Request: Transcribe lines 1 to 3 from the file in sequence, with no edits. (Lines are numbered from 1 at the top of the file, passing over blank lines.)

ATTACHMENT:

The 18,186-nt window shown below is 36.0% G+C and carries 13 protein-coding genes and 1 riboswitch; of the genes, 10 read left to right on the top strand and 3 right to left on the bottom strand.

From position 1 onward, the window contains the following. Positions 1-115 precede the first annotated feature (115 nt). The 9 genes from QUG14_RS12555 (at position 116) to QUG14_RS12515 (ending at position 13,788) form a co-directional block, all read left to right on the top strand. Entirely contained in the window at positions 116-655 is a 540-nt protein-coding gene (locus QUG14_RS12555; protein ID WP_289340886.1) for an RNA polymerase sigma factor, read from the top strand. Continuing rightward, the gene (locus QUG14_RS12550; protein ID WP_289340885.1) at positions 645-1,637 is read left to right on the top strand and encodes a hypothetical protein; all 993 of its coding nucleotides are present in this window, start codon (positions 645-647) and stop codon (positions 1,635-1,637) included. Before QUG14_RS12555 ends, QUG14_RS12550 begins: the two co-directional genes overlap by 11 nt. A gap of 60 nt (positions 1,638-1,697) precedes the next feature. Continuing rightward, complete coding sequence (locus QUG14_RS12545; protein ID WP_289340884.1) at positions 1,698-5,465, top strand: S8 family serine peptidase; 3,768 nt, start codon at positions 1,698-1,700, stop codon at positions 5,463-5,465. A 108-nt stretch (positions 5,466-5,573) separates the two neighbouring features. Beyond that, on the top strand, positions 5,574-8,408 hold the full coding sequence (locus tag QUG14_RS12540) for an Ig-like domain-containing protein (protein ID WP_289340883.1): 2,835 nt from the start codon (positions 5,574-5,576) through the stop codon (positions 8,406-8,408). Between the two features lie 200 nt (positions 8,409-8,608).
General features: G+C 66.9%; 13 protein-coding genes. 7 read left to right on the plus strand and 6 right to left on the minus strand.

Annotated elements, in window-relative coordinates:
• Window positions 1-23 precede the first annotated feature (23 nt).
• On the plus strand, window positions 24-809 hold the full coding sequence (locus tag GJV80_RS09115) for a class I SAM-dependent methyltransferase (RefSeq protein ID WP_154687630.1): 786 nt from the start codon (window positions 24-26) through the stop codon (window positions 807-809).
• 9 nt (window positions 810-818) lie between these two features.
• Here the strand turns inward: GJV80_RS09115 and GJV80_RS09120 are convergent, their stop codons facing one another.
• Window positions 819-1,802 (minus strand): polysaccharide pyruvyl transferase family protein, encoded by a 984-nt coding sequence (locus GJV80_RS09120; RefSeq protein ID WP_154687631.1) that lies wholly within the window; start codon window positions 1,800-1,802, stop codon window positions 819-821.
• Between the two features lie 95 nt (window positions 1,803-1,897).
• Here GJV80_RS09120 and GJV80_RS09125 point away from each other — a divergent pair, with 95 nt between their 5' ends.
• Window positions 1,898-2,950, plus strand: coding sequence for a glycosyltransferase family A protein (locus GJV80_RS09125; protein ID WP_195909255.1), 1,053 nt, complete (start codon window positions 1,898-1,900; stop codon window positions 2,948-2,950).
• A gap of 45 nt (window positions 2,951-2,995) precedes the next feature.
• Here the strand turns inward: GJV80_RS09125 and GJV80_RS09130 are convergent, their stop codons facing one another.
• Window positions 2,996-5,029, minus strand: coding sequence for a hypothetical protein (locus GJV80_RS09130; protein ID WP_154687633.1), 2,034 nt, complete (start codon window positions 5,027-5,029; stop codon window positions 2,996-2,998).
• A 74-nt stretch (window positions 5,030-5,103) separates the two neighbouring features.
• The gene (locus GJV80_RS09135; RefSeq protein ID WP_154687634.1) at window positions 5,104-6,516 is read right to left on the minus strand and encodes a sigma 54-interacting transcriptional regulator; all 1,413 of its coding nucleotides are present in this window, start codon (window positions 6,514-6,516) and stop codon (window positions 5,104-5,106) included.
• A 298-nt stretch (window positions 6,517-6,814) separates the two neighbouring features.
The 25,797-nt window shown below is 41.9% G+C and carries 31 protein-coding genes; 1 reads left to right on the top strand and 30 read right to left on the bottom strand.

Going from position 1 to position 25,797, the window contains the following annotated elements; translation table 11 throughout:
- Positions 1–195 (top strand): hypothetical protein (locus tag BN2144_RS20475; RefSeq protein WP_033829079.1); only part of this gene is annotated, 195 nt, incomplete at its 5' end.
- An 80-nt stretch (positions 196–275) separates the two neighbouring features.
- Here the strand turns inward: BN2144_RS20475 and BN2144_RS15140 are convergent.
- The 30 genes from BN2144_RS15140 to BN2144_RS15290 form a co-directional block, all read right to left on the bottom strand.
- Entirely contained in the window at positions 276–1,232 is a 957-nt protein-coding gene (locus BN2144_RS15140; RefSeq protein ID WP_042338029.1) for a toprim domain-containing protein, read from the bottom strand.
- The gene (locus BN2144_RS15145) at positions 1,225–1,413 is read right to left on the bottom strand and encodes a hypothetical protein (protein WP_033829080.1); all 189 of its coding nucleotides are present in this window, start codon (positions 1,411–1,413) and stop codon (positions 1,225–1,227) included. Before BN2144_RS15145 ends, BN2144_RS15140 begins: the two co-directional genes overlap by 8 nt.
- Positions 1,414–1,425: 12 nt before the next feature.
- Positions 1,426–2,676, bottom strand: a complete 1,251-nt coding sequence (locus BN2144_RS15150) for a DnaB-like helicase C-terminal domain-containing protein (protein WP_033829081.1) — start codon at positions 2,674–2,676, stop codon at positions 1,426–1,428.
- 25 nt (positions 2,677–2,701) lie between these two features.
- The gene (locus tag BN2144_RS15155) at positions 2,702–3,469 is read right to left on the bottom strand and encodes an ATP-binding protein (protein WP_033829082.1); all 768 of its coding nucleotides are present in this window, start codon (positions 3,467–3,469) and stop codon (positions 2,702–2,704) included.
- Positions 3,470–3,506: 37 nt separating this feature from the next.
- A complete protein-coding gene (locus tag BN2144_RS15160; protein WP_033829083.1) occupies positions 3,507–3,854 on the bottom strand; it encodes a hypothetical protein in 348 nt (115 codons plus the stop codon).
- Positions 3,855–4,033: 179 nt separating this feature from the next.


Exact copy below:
The 18,186-nt window shown below is 36.0% G+C and carries 13 protein-coding genes and 1 riboswitch; of the genes, 10 read left to right on the top strand and 3 right to left on the bottom strand.

From position 1 onward, the window contains the following. Positions 1-115 precede the first annotated feature (115 nt). The 9 genes from QUG14_RS12555 (at position 116) to QUG14_RS12515 (ending at position 13,788) form a co-directional block, all read left to right on the top strand. Entirely contained in the window at positions 116-655 is a 540-nt protein-coding gene (locus QUG14_RS12555; protein ID WP_289340886.1) for an RNA polymerase sigma factor, read from the top strand. Continuing rightward, the gene (locus QUG14_RS12550; protein ID WP_289340885.1) at positions 645-1,637 is read left to right on the top strand and encodes a hypothetical protein; all 993 of its coding nucleotides are present in this window, start codon (positions 645-647) and stop codon (positions 1,635-1,637) included. Before QUG14_RS12555 ends, QUG14_RS12550 begins: the two co-directional genes overlap by 11 nt. A gap of 60 nt (positions 1,638-1,697) precedes the next feature. Continuing rightward, complete coding sequence (locus QUG14_RS12545; protein ID WP_289340884.1) at positions 1,698-5,465, top strand: S8 family serine peptidase; 3,768 nt, start codon at positions 1,698-1,700, stop codon at positions 5,463-5,465. A 108-nt stretch (positions 5,466-5,573) separates the two neighbouring features. Beyond that, on the top strand, positions 5,574-8,408 hold the full coding sequence (locus tag QUG14_RS12540) for an Ig-like domain-containing protein (protein ID WP_289340883.1): 2,835 nt from the start codon (positions 5,574-5,576) through the stop codon (positions 8,406-8,408). Between the two features lie 200 nt (positions 8,409-8,608).
General features: G+C 66.9%; 13 protein-coding genes. 7 read left to right on the plus strand and 6 right to left on the minus strand.